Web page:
More than five million residents of Sydney, the biggest and the most populous city in Australia, Monday celebrated the end of more than 100 days of coronavirus lockdown.
Many residents of the New South Wales capital and other locked-down areas of New South Wales flocked to bars, hair salons, and retail chains to mark the easing of curbs imposed to contain the spread of the highly infectious Delta variant of the virus.
Fully vaccinated people are even more free to move around than those who are yet to receive the double-dose vaccination.
On Monday morning, many residents ignored the drizzle and came out to flock to gyms and cafeterias that had closed down on June 26 due to the virus outbreak linked to the Delta variant.
The government had imposed restrictions, ordering people to stay home and close businesses for non-essential workers after health authorities detected new cases of Covid-19 in June.
Almost every activity, including traveling more than five kilometers from home, visiting family, attending funerals, going out for non-essential shopping, was banned.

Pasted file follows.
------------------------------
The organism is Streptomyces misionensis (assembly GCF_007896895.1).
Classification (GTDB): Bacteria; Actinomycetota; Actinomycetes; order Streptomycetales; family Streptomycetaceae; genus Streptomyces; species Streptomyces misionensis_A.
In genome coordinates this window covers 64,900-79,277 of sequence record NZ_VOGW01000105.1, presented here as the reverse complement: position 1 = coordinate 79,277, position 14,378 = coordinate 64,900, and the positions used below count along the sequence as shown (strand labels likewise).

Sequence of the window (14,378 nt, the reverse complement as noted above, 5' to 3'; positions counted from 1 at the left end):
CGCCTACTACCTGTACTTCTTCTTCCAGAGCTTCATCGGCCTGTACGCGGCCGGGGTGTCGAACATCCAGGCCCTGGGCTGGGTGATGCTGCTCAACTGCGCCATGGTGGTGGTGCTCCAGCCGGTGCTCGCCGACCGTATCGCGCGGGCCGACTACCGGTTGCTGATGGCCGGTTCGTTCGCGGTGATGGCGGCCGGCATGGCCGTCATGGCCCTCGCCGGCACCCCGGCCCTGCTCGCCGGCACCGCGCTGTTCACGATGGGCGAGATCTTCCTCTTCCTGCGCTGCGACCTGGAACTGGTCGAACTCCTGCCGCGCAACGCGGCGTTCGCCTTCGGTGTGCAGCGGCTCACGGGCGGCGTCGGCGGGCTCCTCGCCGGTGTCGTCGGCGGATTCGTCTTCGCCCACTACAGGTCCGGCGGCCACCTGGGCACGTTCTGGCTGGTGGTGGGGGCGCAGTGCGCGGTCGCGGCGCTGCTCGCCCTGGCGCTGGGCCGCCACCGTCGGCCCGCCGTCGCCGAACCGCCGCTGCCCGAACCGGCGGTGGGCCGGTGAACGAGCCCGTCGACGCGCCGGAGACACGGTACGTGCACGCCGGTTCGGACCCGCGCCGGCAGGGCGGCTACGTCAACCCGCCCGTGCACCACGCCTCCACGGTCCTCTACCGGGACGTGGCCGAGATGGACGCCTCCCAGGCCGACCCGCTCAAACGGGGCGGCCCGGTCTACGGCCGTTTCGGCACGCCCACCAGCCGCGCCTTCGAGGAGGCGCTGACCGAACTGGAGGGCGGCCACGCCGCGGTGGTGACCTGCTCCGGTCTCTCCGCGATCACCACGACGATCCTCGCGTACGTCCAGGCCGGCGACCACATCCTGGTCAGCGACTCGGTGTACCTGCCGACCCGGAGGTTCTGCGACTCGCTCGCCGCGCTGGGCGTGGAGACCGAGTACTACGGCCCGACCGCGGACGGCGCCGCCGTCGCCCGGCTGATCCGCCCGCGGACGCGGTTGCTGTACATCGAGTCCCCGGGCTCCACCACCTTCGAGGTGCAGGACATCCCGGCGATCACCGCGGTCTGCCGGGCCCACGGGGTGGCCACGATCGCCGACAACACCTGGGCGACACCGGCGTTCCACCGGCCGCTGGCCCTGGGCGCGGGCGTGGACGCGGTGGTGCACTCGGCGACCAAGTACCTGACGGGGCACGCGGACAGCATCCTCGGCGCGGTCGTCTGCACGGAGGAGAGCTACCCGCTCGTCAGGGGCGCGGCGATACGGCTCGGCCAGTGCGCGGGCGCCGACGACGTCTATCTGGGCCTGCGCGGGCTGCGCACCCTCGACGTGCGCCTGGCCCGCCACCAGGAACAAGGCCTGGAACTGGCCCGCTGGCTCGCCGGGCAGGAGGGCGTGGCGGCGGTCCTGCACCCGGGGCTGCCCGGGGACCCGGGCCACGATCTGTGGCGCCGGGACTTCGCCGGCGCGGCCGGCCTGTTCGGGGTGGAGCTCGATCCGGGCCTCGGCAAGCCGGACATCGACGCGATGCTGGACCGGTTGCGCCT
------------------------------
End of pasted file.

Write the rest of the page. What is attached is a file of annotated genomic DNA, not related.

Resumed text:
The relaxation allows the reopening of businesses, but with capacity limits. Ten fully vaccinated people can also get together.
International borders and schools are yet to open and will likely take a few more weeks to resume.
People not fully inoculated against the virus also have to wait to enjoy their freedom.
Australian Prime Minister Scott Morrison told reporters in Canberra that many people were longing for the day.
"Today is a day so many have been looking forward to, a day when things we take for granted, we will celebrate," Morrison said.
“Being with family and friends, getting a haircut, eating together, going to the bar and having a beer with colleagues.”
New infections in New South Wales have declined now. The authorities Sunday reported 496 local cases and eight deaths.
The state last week reached the milestone of fully inoculating 70 percent of the eligible population, which paved the way for easing the curbs.
New South Wales, the epicenter of the third wave of Covid-19 in Australia, has administered the first dose of the vaccine to more than 90 percent of 16 years old.
Victoria, whose capital Melbourne us under confinement since the beginning of August, hopes to follow in the footsteps of New South Wales later this month under a national plan to reopen the economy after 70 percent of the eligible population gets double vaccinated.
Australia expects to reopen its international borders in November once it crosses the 80 percent immunization mark.
The country has accumulated more than 127,000 infections and nearly 1,450 deaths since the beginning of the pandemic. EFE